Lambs to the Slaughter – Teaching Staff Inductions – Sink or Swim? By Sean Errington

16th February 2017

It is vital in the FE and Skills sector vocational learning that we recruit people to teach/train that have good subject knowledge and experience. In some subjects it is vital because a key part of the teaching is to instill safe and effective working practices in learners. People who have worked as a Roofer or Car Maintenance Technician usually have immediate and sometimes personal experience of the dangers. This really helps them to communicate why safe working is important. Personal experience also provides a fund of anecdotes about all aspects of work which can be used to make learning more contextually relevant. Such anecdotes are often about solving problems and learners value these and frequently store them for later use – in addition to using them in assignments.

But … and you just knew there was a ‘but’ coming didn’t you. Let’s look at the reverse situation for a moment. Today you are a teacher of Physics but tomorrow you will be a Motor Mechanic. Well of course you will get an induction on basic Mechanic skills, and you will get a Mentor to give a hand if things get hard of course, and most certainly you will be put on a proper Adult Apprenticeship! Who in their right mind would employ someone who is supposed to be a fully functioning Car Mechanic through such a route? No one of course and yet isn’t this more or less what is happening in reverse. We are recruiting people with great knowledge of for example Managing Maintenance Operations, presumably with good communication skills and expecting them with modest support to become Outstanding Teachers. The implicit thinking here – acknowledged or not – is that teaching skills are something you can pick up as you go – well it’s not brain surgery is it?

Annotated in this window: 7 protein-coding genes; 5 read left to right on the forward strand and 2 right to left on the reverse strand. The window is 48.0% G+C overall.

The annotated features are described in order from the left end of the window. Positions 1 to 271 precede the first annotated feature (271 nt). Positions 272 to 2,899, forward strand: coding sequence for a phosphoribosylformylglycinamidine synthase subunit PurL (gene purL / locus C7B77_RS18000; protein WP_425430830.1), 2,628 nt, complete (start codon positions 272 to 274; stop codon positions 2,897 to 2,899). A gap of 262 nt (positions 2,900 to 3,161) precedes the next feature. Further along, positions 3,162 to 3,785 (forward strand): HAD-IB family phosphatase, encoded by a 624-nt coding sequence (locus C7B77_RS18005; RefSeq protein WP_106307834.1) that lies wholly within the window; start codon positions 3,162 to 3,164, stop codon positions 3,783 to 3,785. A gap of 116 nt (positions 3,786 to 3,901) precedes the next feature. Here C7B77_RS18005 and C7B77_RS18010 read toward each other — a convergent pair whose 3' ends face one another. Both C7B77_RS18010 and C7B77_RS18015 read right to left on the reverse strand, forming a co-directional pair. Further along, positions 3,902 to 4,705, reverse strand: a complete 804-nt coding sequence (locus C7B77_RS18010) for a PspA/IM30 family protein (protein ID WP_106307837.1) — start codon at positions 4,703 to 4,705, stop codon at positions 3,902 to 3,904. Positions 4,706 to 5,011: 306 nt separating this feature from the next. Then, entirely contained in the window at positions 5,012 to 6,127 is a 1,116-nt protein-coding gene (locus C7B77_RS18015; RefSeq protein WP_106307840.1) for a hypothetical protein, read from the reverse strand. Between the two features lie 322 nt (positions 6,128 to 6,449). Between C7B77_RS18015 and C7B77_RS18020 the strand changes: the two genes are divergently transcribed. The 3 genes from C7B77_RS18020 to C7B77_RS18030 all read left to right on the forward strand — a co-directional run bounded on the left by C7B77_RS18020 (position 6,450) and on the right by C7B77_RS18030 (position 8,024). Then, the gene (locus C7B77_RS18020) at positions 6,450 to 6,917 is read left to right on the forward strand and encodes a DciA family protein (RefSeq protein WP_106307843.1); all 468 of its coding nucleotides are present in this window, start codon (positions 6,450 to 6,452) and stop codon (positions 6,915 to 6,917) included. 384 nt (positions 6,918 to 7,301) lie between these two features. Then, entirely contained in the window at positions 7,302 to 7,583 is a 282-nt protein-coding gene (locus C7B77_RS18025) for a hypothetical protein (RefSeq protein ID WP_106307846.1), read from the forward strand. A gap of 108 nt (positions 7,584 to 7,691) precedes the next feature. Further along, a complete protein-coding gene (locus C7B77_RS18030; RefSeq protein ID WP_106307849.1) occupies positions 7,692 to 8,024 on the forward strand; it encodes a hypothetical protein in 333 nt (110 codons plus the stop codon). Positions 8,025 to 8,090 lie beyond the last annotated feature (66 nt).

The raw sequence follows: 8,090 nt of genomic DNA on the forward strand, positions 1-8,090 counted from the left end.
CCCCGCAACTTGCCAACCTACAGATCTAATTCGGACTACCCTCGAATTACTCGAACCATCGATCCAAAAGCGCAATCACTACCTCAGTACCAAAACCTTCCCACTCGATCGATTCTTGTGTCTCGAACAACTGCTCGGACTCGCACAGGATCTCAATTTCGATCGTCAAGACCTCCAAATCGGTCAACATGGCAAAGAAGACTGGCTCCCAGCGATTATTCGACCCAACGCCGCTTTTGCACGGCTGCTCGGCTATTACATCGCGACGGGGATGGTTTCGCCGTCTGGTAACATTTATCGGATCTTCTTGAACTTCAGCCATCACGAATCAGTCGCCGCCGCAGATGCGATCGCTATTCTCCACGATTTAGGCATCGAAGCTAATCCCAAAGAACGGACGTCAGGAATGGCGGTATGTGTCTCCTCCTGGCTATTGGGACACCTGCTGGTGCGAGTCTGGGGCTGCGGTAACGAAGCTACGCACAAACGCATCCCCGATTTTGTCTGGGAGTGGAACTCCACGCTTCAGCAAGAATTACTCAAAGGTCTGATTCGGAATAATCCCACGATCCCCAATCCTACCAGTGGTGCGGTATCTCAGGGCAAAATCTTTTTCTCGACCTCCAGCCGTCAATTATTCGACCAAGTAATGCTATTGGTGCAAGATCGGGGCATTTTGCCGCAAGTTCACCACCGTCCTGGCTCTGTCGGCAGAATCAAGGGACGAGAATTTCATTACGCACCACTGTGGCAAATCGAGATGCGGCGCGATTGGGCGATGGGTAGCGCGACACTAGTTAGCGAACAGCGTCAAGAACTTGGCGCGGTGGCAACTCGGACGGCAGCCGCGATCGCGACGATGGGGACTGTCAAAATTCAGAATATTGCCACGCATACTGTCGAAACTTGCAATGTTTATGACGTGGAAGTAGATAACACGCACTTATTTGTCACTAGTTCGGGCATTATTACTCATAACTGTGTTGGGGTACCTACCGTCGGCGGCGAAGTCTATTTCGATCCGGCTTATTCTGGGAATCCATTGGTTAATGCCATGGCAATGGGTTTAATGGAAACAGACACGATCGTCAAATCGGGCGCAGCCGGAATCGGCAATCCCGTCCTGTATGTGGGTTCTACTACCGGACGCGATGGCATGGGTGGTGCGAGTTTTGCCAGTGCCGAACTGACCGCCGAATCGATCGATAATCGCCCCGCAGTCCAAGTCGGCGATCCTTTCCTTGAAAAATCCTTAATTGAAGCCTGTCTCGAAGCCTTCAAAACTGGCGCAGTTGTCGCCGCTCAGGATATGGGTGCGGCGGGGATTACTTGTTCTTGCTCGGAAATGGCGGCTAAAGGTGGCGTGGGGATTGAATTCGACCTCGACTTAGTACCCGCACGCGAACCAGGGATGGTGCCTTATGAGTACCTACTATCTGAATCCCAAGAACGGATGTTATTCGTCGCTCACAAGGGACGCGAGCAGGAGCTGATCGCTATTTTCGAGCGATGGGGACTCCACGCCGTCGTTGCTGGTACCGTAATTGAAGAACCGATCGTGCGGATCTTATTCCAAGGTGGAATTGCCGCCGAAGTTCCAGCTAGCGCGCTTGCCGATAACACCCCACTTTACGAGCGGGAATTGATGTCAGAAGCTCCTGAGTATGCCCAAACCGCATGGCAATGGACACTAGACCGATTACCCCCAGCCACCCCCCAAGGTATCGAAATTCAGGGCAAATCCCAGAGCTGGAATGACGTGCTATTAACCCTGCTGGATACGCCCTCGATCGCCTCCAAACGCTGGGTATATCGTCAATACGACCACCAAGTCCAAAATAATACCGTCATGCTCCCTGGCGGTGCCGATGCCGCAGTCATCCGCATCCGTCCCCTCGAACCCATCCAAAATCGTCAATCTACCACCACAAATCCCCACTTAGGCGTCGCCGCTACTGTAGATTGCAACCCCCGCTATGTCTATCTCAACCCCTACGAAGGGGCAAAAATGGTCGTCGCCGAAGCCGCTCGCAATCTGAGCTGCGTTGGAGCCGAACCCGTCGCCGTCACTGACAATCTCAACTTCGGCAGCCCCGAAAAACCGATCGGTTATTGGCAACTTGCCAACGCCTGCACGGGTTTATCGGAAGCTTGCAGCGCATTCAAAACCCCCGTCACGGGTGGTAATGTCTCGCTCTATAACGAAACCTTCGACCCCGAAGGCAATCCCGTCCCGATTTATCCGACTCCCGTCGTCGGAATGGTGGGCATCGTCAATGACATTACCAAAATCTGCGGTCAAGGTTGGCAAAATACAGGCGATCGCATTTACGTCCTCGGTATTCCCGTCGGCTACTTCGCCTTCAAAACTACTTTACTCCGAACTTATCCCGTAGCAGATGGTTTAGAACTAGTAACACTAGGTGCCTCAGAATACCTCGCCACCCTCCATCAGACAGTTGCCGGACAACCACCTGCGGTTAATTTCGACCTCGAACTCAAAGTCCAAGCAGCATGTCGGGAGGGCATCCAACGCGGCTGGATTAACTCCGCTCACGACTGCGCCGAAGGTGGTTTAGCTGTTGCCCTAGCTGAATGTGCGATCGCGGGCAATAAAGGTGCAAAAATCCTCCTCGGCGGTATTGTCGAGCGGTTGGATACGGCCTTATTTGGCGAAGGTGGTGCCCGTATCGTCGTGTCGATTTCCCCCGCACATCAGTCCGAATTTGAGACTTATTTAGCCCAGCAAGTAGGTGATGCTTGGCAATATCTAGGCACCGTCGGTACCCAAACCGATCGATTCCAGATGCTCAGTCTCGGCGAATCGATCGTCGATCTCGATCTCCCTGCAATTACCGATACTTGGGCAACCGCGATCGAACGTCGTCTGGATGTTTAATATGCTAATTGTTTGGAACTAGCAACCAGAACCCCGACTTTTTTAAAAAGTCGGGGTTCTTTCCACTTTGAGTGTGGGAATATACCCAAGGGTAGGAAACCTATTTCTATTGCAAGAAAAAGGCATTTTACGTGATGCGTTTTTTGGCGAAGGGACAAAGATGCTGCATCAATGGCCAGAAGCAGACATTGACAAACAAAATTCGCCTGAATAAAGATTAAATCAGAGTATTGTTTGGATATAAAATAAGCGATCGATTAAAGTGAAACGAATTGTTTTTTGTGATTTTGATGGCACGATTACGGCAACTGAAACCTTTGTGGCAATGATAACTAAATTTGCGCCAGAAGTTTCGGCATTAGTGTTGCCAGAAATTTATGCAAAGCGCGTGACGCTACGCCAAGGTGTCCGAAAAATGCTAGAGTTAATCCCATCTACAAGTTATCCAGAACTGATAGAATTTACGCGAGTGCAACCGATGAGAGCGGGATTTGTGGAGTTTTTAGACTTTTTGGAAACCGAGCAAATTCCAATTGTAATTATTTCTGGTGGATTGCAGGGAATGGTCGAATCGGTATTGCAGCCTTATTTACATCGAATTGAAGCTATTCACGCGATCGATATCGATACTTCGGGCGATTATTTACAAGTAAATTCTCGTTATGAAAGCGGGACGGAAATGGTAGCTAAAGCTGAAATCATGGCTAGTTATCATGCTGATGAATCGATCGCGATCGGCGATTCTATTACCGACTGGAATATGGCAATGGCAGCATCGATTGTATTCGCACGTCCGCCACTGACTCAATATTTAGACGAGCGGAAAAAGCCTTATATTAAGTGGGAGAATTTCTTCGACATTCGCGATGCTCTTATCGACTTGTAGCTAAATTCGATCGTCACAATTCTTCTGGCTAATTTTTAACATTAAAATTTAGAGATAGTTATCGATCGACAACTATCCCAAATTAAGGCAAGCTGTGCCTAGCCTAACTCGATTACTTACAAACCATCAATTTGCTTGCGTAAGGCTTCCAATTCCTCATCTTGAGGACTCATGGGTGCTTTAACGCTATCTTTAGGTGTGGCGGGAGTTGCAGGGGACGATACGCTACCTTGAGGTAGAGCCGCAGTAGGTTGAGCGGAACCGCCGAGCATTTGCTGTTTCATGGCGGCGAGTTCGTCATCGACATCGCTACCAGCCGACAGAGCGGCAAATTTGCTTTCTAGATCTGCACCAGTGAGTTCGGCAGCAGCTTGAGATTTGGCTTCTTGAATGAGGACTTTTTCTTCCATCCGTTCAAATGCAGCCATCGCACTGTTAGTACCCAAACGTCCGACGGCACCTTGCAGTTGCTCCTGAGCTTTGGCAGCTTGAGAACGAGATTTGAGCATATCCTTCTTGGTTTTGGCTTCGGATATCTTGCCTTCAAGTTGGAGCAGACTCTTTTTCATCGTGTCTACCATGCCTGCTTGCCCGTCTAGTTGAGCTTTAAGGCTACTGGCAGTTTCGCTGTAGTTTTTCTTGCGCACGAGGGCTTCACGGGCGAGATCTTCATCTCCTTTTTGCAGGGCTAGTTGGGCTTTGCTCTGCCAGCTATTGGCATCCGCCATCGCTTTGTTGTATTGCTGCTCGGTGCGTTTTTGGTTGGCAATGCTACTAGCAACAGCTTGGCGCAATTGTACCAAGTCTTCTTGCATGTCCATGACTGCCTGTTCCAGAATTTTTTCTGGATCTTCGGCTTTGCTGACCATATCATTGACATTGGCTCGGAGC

Whilst teaching might not require the technically challenging motor skills necessary for delicate brain surgery, it does require a very high level of thinking capability. Many of the concepts about learning and creating a stimulating and challenging learning experience for a diverse group of individuals, are I would argue highly complex and challenging both cognitively and in some cases physically. Whilst generally learners do not die of poor teaching, their interest in and their self-belief in what they can achieve, can most certainly die as a result of poor or even just adequate teaching. I would also point out that surgeons – brain or otherwise, only work on one patient at a time – usually.

Teaching is the act of facilitating learning. It is not simply telling people things. It requires the willingness and ability to understand what motivates people to want to learn along with a wide range of other complex concepts. The necessary cognitive understanding and practical teaching skills development are not quickly acquired, and possibly not acquired at all when individuals are very rapidly teaching substantial timetables with complex qualification assessment requirements and large numbers of learners. I have yet to see a Teacher Induction process for staff new to teaching that does not deserve the description ‘basic’ or ‘primitive’. Those individuals that do survive in such circumstances and go on to become great teachers should be lauded – they are champions.

Sadly too many just ‘get by’ and live in terror of being observed. They are experiencing the equivalent of the old swimming teaching approach. Having explained how to swim, I am now showing you the deep end of the pool. All you have to do is jump in and get to the other side. I am sorry you cannot have a lifebelt – how am I supposed to know if you can swim if you have one of those. Now stop moaning, give it your best shot, walk across the bottom if you must. If you have not surfaced in the next ten minutes I will find someone to save you – I hope.

I might possibly be exaggerating a tad, but I feel we have many important questions to answer about how we enable people to become good and better teachers. We also have to consider, by the way, how fair this type of approach is to learners.

Sean is Errington is the Managing Director of People Projects UK Ltd and has extensive experience as an education and training organisation performance improvement consultant and trainer.

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